Let us Discuss Nevada garnishment and its consequences (many questions answered here)

You just been served a writ of garnishmen, and you are confused what to do. This article would discuss most of your questions. You can also safely call our office and directly speak with attorney Malik Ahmad at (702) 270-9100. Let us discuss garnishment, writ of execution, and a simple scenario that a wage garnishment or bank levy has been placed against you by a local bank or one of the larger bank in Nevada. As you may know, all of these steps are required (not necessarily in the same order)

Why would someone file a garnishment against you?
You have ignored a lawsuit, procrastinate it for long time, unfortunately and in a way mocked the legal system that nothing bad can happen to you, and simply your creditors had forgotten you or just vanished. All of these things could have happened. No, they had not forgotten you, their memories are fresh and a judgment is a manifestation of that –this is hanging on your head like a sword of Damocles. Now, you were served either by personal service or by publication. You can deny but it is too late. They are now knocking at your door. They have a default judgment against you. You never bothered to either present your case, appear in court, or hire an attorney to defend you.
– They are about to garnish you pay.
– They are about to levy your bank account.

What is a writ of garnishment?
The Plaintiff or creditor has filed a lawsuit and now they have garnishment against you. Of course it is a piece of paper but with serious consequences and signed by the judge. It has the force of law behind it. A garnishment action allows a party who has obtained a money judgment (including an order of support) against a debtor to collect the money directly from a third party such an employer or bank. A court order for garnishment is also called a writ of garnishment.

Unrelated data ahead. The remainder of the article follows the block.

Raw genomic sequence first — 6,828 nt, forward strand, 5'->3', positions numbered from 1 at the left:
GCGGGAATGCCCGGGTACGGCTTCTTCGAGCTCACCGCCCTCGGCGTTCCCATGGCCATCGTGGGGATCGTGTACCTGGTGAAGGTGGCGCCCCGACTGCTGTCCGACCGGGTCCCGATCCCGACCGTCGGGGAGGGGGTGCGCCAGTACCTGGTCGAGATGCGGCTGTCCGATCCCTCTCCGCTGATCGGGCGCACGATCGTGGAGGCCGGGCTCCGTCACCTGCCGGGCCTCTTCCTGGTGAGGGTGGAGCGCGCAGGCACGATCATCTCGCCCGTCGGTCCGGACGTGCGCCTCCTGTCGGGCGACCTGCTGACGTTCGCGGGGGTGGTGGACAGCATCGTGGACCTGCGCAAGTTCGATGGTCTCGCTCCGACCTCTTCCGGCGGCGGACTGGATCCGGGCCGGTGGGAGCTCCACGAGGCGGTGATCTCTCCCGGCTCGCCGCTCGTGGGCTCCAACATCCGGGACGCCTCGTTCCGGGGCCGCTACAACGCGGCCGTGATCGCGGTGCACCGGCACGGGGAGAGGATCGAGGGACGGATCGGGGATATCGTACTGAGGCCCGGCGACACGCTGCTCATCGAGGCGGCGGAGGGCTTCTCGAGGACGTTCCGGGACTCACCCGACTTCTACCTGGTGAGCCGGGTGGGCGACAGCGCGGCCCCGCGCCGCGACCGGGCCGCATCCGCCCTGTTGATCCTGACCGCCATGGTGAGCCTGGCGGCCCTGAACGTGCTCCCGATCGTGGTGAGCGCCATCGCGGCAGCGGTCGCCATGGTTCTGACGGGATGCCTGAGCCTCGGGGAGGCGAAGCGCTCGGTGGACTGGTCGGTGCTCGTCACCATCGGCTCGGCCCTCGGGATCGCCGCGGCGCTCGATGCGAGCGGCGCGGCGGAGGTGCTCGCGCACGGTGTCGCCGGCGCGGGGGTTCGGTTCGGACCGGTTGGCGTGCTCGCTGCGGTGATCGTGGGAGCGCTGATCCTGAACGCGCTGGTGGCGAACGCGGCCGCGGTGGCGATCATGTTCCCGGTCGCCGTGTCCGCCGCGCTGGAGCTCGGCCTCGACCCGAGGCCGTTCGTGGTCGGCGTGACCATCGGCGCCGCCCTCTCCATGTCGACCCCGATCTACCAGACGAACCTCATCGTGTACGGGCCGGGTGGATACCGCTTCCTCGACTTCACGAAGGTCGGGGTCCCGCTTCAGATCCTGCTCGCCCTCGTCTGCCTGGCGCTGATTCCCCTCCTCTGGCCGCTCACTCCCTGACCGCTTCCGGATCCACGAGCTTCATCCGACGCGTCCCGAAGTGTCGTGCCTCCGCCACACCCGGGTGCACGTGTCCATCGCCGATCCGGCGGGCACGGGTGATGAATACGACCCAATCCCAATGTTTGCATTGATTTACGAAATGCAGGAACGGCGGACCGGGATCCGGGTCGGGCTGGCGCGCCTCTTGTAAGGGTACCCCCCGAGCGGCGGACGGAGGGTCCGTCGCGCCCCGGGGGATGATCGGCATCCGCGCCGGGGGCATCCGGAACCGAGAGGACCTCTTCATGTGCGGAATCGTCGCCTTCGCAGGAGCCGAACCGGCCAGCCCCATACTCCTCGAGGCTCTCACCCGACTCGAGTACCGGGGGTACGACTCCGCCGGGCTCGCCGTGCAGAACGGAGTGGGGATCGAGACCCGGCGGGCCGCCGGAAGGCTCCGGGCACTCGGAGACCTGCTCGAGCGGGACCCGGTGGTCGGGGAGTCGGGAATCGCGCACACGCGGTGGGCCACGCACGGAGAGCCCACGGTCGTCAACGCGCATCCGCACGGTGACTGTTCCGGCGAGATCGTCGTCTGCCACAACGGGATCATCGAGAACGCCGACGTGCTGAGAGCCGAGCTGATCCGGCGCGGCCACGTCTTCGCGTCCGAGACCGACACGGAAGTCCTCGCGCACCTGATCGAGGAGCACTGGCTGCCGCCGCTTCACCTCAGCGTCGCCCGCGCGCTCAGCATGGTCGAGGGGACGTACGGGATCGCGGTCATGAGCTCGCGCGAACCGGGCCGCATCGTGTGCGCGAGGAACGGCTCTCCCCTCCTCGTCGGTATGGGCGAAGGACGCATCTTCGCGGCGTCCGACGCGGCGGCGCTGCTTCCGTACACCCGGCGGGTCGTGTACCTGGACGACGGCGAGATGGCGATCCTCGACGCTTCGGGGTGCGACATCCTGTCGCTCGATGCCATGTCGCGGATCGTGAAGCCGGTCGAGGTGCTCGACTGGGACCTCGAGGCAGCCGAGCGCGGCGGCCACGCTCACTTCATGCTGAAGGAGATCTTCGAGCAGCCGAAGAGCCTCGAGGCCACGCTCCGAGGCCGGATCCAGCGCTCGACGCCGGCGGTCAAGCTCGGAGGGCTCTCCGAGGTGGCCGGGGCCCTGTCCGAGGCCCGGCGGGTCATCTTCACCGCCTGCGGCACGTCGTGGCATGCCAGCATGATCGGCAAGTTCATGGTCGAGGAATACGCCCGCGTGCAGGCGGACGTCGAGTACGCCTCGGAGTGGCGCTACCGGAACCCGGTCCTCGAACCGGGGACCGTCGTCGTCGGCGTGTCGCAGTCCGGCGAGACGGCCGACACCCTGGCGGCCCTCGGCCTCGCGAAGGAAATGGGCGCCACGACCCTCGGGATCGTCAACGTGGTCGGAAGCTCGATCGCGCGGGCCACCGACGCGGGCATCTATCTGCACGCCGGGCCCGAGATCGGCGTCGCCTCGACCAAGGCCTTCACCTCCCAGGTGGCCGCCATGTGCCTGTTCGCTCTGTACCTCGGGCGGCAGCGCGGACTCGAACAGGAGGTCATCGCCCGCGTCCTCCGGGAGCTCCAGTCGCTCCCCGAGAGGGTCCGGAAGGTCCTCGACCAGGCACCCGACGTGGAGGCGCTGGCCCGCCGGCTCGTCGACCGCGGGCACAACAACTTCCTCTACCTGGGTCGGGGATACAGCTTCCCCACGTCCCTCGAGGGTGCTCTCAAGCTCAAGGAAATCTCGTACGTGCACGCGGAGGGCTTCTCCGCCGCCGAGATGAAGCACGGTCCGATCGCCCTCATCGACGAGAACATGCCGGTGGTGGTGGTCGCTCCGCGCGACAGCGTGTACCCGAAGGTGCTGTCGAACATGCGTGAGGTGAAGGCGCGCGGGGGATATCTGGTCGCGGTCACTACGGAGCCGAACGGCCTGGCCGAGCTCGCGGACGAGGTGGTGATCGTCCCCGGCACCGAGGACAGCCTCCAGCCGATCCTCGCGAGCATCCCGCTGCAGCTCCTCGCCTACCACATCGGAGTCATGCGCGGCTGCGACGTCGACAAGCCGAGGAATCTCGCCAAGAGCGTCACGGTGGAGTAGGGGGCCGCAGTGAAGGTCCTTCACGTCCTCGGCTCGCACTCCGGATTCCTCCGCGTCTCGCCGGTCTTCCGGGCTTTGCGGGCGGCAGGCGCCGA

There are two types of garnishments in Nevada. One type allows a creditor to garnish wages from an employer and the other allows a creditor to garnish money or other property held by a third party, such as a bank.
Who are the parties in garnishment?

1. Judgment Creditor: The party who gets a money judgment in court against a debtor and who applies to the court for the writ of garnishment is called a judgment creditor.
2. Judgment Debtor: The party who owes money to the judgment creditor is called the judgment debtor.
3. Garnishee: The third party who controls the debtor’s property (such as an employer or bank) is called the garnishee.

What happens when a creditor applies for a writ of garnishment?
Creditor needs to file for domestication of judgment if this is a foreign judgment. This is the law in Nevada.

Wage garnishment
The judgment debtor receives notice from the judgment creditor. The judgment creditor must deliver to the judgment debtor a copy of the writ and the initial notice and request for hearing form within three days after service of the summons and writ of garnishment on the garnishee.
Non-wage garnishment
The judgment debtor receives notice from the garnishee instead of the judgment creditor. Once a garnishee (bank or property holder) is served with notice of the garnishment, the garnishee must deliver a copy of the summons and writ of garnishment, a copy of the underlying judgment, and the notice and request for hearing form to the debtor within three days.


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